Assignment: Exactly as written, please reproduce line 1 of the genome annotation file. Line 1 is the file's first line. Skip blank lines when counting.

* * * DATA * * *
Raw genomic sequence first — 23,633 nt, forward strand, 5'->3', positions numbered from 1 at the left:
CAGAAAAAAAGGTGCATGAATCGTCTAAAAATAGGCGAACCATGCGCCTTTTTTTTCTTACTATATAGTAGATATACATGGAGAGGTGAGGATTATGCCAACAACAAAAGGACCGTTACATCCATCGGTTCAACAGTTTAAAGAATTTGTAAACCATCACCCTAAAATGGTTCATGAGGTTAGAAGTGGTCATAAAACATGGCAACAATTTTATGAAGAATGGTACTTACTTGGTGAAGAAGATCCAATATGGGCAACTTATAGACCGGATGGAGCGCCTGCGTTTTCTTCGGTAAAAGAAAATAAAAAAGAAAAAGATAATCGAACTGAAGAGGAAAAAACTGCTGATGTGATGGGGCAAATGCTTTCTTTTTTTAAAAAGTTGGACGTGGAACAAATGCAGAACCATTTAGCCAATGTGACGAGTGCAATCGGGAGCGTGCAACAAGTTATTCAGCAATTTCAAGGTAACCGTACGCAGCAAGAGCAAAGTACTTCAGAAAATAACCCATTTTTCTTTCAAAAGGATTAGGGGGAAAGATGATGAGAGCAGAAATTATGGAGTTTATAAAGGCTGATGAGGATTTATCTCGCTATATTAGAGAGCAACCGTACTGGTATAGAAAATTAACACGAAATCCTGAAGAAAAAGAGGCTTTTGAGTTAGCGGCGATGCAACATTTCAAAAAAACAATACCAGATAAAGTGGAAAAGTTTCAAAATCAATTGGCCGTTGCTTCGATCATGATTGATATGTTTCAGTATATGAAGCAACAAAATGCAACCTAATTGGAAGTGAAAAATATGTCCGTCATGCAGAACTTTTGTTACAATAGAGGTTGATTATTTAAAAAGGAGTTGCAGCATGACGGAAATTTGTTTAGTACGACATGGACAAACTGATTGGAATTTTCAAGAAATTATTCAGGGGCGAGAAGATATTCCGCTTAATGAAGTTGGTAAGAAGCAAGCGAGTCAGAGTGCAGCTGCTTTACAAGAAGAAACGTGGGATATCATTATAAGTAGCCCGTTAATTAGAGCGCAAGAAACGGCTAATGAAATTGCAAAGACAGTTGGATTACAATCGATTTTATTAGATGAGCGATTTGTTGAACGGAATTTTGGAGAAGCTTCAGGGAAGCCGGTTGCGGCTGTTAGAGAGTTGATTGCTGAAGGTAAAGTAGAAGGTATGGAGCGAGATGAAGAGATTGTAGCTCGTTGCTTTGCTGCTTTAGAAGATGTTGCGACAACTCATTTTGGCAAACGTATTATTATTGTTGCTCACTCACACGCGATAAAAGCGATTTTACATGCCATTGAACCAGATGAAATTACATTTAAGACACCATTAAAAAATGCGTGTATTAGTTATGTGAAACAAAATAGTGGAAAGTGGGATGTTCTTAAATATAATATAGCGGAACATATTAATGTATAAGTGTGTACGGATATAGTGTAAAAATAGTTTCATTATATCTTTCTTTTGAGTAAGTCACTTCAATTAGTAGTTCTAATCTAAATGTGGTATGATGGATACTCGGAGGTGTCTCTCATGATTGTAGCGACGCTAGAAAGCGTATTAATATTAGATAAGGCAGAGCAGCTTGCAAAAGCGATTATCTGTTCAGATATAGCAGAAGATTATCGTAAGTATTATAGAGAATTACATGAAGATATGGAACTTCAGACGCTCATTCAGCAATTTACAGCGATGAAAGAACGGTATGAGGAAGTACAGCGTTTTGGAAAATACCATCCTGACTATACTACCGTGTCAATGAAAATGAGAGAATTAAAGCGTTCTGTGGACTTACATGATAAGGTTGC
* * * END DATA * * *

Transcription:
Raw genomic sequence first — 23,633 nt, forward strand, 5'->3', positions numbered from 1 at the left: